Dallas Dhu

United Kingdom, Scotland
The only bottles that have been available for sampling for the last decade or so have been the independent Whisky bottlings. These tend to be older casks - most with 16 or more years of aging. They tend to be very light and bright in character with no smoke at all. Everything is fruit-forward with brittle toffee notes and summer fruits and a clean, dry finish.
Dallas Dhu Flavor Spiraltm
  • port
  • sherry
  • sweet
  • vegetal
  • grain
  • tropical
  • dates
  • fruit
  • apple
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Dallas Dhu
"Dallas Dhu" translates from the local Gaelic dialect as "black water valley."
Dallas Dhu
The orginal name during construction was "Dallasmore," and the alternate "Dallas Mohr." It was changed to Dallas Dhu, after its first sale within months of starting production.
Dallas Dhu
Dallas Dhu is in the town of Forres -- along with Benromach -- the site where legend says King Macbeth met the three prophetic witches at the crossroads.


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Dallas Dhu is about as far as you can get from the Spey River, and still be called a Speyside. It sits about fourteen miles west of the Spey River, and about one mile east of the River Fendhorn. One of its challenges has been its location-- off of the main road from anywhere.

The main route through the area is A96, and Dallas Dhu is a mile south of that (Benromach sits right on A96). But Dallas Dhu does sit on the Manachy burn, which was its traditional water source when it was active.

Dallas Dhu was the last distillery to be opened by the famous Alexander Edward. Construction started in 1898, but wasn't finished until 1899 when production started on May 29th. The first cask was filled on June 3rd of that year.

Alexander sold the place immediately after production started (there was active investment in Whisky at the time), and got his asking price due to his strong reputation of building winners. Like so many other distilleries that -- in our opinion -- were the victims of speculation, this distillery changed hands no fewer than five times in 40 years.

It was closed during the darkest days of Prohibition -- from 1928 through 1936 -- and then suffered a serious fire in 1936. Then World War II intervened, and it was not opened again until 1947. So there is a twenty-year gap with very little production at all.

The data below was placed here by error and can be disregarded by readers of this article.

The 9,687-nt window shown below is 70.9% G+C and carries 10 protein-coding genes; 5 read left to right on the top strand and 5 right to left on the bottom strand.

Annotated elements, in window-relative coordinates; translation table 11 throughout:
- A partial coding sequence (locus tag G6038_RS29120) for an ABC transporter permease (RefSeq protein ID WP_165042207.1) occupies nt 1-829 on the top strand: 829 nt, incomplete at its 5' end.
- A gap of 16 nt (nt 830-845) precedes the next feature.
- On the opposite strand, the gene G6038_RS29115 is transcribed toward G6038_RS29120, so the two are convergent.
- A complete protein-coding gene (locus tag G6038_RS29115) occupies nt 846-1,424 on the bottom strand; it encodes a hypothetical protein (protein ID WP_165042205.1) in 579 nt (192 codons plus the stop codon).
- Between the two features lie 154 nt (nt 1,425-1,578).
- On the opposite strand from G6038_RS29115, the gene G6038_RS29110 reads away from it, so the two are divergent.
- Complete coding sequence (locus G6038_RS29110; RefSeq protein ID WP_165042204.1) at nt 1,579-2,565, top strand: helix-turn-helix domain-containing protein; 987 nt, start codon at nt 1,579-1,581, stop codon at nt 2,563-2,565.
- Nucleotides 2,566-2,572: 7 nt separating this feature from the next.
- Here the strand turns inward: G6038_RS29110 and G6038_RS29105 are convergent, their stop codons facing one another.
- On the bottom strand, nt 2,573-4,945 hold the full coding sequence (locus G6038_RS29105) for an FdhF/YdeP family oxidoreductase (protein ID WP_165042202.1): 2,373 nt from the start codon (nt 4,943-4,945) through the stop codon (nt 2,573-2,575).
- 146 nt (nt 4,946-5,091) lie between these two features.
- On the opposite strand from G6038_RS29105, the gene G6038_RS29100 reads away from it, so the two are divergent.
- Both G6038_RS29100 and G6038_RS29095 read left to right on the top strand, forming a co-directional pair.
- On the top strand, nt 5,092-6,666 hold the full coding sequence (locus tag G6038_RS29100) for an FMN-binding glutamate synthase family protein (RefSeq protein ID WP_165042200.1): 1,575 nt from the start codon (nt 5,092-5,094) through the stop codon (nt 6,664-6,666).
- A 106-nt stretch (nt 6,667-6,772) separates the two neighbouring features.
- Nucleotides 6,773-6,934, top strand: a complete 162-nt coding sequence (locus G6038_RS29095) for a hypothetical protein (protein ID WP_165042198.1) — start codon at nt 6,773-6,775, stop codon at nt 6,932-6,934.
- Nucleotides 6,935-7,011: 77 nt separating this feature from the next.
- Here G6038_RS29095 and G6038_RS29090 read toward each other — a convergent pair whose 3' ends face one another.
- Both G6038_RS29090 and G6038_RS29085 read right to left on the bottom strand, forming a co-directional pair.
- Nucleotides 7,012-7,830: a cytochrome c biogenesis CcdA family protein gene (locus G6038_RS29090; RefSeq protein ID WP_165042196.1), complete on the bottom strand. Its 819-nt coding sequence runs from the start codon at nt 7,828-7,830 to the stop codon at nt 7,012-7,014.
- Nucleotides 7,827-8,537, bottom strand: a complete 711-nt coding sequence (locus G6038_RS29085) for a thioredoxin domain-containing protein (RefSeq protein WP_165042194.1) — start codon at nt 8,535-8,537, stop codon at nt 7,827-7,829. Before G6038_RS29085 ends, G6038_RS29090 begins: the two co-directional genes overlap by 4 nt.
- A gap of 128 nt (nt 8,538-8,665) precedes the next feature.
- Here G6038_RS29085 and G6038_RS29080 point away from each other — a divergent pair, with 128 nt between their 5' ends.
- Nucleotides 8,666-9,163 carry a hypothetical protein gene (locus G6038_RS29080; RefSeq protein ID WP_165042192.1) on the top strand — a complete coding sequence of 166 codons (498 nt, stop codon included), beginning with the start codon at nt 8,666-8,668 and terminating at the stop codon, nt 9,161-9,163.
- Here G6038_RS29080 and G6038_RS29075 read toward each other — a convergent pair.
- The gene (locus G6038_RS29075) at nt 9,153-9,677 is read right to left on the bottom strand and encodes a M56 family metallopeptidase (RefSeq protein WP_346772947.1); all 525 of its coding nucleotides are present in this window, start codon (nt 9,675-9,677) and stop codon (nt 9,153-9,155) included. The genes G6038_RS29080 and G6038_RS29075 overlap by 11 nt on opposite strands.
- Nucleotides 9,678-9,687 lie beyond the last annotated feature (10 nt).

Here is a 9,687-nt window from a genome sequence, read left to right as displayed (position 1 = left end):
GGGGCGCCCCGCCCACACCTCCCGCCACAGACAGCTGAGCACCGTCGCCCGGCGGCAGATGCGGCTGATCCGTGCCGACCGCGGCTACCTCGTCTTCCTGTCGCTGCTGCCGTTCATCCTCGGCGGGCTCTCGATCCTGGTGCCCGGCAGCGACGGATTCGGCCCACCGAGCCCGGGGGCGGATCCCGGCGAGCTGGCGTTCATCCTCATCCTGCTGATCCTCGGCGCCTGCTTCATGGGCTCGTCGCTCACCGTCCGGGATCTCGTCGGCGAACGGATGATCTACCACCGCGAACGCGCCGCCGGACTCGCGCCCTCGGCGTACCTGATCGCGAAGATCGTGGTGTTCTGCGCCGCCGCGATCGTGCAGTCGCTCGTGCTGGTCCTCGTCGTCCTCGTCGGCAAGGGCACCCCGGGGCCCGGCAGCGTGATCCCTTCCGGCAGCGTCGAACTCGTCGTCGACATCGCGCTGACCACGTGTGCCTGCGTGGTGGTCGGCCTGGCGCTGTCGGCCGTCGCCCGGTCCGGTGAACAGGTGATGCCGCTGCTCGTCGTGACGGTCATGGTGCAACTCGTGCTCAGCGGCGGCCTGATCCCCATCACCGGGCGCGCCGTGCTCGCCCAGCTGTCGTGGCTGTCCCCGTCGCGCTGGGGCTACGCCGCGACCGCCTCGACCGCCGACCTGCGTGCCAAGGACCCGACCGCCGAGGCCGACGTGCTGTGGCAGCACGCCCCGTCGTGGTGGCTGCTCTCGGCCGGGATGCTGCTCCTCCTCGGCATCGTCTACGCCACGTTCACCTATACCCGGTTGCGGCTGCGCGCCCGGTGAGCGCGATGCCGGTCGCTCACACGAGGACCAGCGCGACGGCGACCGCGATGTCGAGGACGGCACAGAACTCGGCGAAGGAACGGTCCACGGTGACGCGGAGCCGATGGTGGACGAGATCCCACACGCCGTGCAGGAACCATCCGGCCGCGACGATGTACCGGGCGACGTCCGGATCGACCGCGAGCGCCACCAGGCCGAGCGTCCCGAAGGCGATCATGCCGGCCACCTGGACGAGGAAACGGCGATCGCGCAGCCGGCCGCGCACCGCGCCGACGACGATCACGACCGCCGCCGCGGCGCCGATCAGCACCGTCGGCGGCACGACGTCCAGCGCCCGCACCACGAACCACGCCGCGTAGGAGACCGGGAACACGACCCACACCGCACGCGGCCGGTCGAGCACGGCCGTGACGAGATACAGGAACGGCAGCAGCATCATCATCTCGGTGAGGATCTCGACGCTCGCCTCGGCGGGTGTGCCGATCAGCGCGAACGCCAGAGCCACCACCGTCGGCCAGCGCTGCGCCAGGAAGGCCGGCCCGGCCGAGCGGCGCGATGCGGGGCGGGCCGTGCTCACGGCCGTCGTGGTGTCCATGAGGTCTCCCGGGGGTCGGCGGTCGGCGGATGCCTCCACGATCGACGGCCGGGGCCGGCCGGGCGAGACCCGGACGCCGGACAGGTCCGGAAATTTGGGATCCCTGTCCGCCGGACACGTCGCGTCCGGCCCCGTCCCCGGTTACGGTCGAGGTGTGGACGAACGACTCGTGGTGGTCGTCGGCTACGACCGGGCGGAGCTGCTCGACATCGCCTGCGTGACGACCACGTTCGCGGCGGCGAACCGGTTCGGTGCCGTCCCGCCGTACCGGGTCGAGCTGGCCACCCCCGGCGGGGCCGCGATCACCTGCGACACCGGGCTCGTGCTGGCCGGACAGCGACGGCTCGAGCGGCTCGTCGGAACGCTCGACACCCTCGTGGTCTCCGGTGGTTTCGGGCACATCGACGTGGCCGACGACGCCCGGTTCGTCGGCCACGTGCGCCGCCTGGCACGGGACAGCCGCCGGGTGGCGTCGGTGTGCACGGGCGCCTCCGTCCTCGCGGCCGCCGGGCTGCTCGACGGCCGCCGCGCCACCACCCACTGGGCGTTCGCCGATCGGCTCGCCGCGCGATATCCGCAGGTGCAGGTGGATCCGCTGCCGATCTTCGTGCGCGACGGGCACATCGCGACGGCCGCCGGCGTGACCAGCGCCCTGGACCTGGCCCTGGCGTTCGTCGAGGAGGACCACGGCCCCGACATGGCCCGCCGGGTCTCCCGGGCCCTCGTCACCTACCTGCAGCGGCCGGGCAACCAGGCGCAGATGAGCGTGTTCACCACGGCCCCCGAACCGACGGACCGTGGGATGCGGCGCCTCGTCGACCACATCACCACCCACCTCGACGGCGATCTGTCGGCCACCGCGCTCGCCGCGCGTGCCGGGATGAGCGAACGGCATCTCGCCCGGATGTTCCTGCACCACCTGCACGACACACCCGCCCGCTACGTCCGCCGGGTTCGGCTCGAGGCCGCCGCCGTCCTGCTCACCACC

A few of the processes and machines were upgraded and modernized here and there. But overall, the economics of modern distribution, and a few dry years when the local streams ceased their flow, encouraged their corporate owners to close them down in 1983.

This might have ended the story of Dallas Dhu, but the Historic Scotland Society purchased the site, refurbished the buildings, and opened a Whisky Heritage Museum there in 1992. The new signages and tidy landscape might fool you into thinking that it is still an operational distillery, but it's all pomp and circumstance at this point.

Dallas Dhu was never a high volume shop. And from day one, production was destined for the blender's of Scotland. Things might have turned out differently if they had instead established a single malt.

When you are selling a non-established brand into a commodity market, after a basic level of quality is achieved, the rest is dertermined by price of goods and cost of distribution. Being a small shop, economies of scale would suffer.

Being far from a main road or rail service means distribution costs more. But setting the economics of production aside, Dallas Dhu has never had an official distillery-sponsored single malt release.

But Diageo owned them during the 1970s and released a bit in the rare malts special editions. A few other independent bottlings were undertaken as well, from the likes of Gordon & Macphail and others. You can still find a few bottles on the open market, but they are expensive and getting harder and harder to find.
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